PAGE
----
J.H.S. 234 Arthur W. Cunningham
Large neighborhood school serves a diverse population well
Building interior needs an upgrade, budgetary woes since school lost Title 1 money
Located in a fenced off cul de sac across the street from an elementary school, IS 234 Cunningham is one of the largest middle schools in the city. It has resisted the trend to break up into themed academies, instead positioning itself as a school that has something for everybody: high achievers, techies, special needs kids and the 10 percent of the population that is still learning to speak English.
"We take pride in the fact that we are an all-purpose school," said Susan Shaeffer, the longtime principal. "We serve all children and we're still able to maintain a high level."
Consistency in staff and administration helps set the tone at this community school where Shaeffer has been since 1988 as a teacher, assistant principal and principal. "It's all about the staff working together, having good routines and structure in the school," she said. "The more engaged kids are, the less conflict."
In some ways, it's an old-fashioned place where 6th graders learn Latin, boys and girls sit separately in the cafeteria, and kids go out for recess, and there's an annual Halloween dance. It's also forward thinking with an emphasis on technology. Children learn to program and build robots. An after school MOUSE squad repairs the school's computers. There are no uniforms and students run the gamut in attire from purple hair and ripped jeans to head scarves, and modest dress from Jewish students who transfer in from nearby Yeshivas.
In addition to the zoned program, there are two gifted programs: the district's Center for Intellectually Gifted (CIG) and the school's Vanguard program, plus Cyber Academy a program with a focus on technology.
Particular strengths are math and science. About 60 percent of 8th graders take high school Regents classes in algebra, Earth Science and Living Environment and passing rates are high, said the principal. There is a math teacher leader on each grade who helps peers with instruction, and an internal website where math teachers share best practices. The emphasis is on connecting math to real world math and problem-solving. Students spend 8 to 10 periods a week in math class, three of which are 90 minute periods. That's far more than the state mandates.
In 6th and 7th grade science there are no textbooks. Instead, teachers use the FOSS kits teachers say are more engaging. "Since we moved away from textbooks, kids are doing much better," says Shaeffer. "Textbooks are boring." Students also benefit from the Urban Advantage program where they visit botanical gardens and science museums, culminating in a big exposition at the Museum of Natural History. An after-school engineering program teaches kids how to expand the connection between technology and science.
In this huge middle school, things can get noisy but seemingly not out of control. Hallways are jam packed, as is recess time, especially when the yard was taken up by construction. Kids of different ethnicities seem to work and play well together for the most part, although some children complain of fights and bullying, according to the annual survey. The school puts special emphasis in combating bullying, including cyber-bullying, which the principal says is a problem as it is at many middle schools. A IS 234.com Facebook page was created as a social site for students to talk to one another, monitored by a teacher. Students and parents sign a Student Behavioral Contract.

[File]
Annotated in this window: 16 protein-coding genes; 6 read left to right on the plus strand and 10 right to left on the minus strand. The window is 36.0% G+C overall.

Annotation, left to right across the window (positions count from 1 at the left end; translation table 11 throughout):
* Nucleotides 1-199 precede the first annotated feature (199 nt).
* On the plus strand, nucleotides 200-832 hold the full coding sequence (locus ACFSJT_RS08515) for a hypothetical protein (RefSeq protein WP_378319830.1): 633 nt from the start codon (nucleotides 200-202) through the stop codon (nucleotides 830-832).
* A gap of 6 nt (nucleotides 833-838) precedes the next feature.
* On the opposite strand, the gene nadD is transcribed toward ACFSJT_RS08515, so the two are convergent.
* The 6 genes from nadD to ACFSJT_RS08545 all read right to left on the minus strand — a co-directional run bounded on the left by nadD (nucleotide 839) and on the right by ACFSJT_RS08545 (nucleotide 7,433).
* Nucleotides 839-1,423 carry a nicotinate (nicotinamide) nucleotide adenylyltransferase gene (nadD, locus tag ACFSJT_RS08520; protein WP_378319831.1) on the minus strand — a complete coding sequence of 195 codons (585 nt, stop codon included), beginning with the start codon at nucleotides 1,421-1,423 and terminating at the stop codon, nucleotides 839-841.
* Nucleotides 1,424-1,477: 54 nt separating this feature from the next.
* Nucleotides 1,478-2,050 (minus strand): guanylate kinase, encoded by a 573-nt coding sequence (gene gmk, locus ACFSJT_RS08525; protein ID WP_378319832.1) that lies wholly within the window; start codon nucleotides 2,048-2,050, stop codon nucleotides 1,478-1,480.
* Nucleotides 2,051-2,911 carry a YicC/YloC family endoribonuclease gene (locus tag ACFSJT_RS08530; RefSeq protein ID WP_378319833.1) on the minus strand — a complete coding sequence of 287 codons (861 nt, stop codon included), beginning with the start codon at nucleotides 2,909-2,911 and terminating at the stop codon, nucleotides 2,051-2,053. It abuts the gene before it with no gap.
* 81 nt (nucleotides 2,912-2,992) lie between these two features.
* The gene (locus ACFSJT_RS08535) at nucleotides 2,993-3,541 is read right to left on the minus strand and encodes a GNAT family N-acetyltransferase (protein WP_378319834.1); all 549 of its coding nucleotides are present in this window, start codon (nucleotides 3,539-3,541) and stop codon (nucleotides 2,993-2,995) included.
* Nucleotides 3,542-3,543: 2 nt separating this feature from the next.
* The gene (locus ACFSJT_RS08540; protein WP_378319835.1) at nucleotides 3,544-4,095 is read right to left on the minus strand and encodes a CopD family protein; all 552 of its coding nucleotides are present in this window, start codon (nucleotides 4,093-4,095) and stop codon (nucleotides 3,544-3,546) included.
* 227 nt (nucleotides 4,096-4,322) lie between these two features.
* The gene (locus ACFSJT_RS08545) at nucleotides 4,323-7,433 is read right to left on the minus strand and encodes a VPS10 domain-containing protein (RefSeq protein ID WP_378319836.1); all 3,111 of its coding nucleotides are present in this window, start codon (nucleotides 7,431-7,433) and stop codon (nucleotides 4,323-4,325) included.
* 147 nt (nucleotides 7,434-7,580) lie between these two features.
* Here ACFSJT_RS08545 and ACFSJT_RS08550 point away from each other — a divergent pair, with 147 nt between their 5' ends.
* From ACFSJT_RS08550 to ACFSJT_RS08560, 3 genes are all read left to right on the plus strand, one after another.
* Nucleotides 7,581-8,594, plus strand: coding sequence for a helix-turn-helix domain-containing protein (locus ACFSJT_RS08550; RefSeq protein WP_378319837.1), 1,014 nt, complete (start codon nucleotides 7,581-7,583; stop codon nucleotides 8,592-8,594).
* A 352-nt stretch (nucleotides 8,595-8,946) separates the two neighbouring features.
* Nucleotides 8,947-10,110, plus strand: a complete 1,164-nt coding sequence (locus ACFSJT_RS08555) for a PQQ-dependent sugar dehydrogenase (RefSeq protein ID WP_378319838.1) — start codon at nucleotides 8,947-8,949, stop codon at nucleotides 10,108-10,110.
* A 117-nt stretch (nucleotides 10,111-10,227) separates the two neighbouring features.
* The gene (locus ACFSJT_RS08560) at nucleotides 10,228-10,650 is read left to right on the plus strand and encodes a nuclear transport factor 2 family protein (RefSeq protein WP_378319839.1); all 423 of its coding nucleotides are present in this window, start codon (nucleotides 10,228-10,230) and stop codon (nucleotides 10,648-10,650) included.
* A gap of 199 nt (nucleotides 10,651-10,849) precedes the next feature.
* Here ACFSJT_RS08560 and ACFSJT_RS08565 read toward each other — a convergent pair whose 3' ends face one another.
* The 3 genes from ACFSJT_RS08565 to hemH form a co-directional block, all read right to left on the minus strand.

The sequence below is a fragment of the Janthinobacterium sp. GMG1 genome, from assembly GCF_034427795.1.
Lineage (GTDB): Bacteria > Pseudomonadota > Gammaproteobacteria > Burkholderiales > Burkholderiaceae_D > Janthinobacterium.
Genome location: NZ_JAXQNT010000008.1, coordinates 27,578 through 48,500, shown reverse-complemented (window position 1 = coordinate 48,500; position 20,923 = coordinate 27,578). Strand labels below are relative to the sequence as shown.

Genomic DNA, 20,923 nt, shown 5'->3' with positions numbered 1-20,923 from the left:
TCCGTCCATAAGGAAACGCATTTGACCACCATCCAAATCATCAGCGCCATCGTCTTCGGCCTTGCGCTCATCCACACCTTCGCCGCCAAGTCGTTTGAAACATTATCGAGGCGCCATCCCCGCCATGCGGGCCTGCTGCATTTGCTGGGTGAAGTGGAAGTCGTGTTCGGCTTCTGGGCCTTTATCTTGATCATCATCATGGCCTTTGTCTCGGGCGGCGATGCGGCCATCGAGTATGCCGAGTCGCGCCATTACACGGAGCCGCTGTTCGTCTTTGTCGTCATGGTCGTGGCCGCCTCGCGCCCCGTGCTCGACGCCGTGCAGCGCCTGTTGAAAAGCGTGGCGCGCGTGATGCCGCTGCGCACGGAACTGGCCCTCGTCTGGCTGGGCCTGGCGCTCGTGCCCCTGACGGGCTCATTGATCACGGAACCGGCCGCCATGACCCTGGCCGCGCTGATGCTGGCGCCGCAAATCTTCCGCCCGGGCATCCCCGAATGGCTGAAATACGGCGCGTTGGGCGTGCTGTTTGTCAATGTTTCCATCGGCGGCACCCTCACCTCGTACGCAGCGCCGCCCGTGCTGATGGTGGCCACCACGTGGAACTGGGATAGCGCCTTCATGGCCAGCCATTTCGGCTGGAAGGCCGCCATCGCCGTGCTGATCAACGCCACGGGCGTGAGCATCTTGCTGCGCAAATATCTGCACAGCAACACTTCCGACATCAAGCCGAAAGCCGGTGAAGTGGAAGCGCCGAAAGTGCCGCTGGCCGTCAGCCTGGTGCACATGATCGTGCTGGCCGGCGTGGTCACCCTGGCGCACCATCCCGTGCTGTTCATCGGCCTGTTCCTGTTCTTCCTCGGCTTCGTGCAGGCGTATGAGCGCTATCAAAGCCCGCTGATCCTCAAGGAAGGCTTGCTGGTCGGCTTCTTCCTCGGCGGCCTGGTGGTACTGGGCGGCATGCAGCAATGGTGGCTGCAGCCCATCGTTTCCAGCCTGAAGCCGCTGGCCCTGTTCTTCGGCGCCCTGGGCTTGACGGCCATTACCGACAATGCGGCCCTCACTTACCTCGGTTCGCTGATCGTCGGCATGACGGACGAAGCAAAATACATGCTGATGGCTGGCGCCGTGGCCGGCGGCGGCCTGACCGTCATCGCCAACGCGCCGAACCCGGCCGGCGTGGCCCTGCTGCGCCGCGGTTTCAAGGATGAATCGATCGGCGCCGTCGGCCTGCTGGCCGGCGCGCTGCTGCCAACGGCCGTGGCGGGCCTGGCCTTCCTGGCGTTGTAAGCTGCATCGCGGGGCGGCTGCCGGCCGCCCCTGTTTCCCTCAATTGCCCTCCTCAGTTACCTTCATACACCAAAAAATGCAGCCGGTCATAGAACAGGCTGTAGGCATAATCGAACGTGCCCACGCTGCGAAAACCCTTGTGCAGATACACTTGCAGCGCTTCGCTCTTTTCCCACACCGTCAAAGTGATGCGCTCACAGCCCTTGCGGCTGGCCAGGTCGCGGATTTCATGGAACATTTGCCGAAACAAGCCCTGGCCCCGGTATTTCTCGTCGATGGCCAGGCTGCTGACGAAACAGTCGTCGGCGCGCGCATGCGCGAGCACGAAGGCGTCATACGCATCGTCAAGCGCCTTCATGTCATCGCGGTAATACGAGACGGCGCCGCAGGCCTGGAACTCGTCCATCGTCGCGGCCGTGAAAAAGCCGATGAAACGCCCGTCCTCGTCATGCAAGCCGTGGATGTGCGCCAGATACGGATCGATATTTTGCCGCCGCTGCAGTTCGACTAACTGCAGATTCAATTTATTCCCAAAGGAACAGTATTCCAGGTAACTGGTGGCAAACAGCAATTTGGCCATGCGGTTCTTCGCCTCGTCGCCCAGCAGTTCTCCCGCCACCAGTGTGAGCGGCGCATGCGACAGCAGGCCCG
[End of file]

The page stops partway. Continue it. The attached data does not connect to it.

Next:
Teachers, many of whom have sent their own children to the school, give up their lunch hours for professional development, or volunteer for lunch duty, making it possible for as many as 300 kids at a time to be out on the playground. "They like it," said the principal. "It helps them get to know the kids better."
There's an active dance and music program, with a jazz band in addition to the regular band. Sixth graders try out different arts such as dance, guitar, band or choir. With stepped up arts, more kids are accepted into arts programs at Murrow and LaGuardia for high school. Every year some 70 students get accepted into Brooklyn Tech, a specialized exam school. Other popular choices are Midwood, Leon Goldstein and Madison.
There is a robust after school program with lots of clubs run by teachers including science, engineering, math team, jazz band, Model UN, Kids Rock Guitar, robotics, band and chorus. An outside organization, Millennium Development, also runs an after school program at the school.
English language learners: One class on each grade is reserved for new immigrants who predominantly come from Russian-speaking countries, China and, increasingly, Yemen and Syria. They go into language labs three or four times a week using programs such as Rosetta Stone, allowing them to quickly mainstream into regular classes. "We move them as soon as we can," said the principal.
Special education: There are team-teaching classes on every grade and self-contained classes in 6th and 7th grade. By 8th grade, the kids are moved into general education or Integrated Co-teaching classes, Shaeffer said.
Admissions: Cunningham accepts children from the zone (mostly from PS 255, PS 153, PS 206 and PS 197). The city places kids in the CIG gifted program based on a "composite score" that is determined by a number of factorsthe final 4th grade report card counts for 40 percent, state tests 40 percent, attendance ten percent and student performance measures ten percent.There is an application process for Vanguard and Cyber Academy. There are 4 CIG classes and five Vanguard classes on each grade and 17 Cyber classes across three grades that accept kids from outside the zone. (Pamela Wheaton, October 2013; admissions updated January 2015)
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Brooklyn NY 11229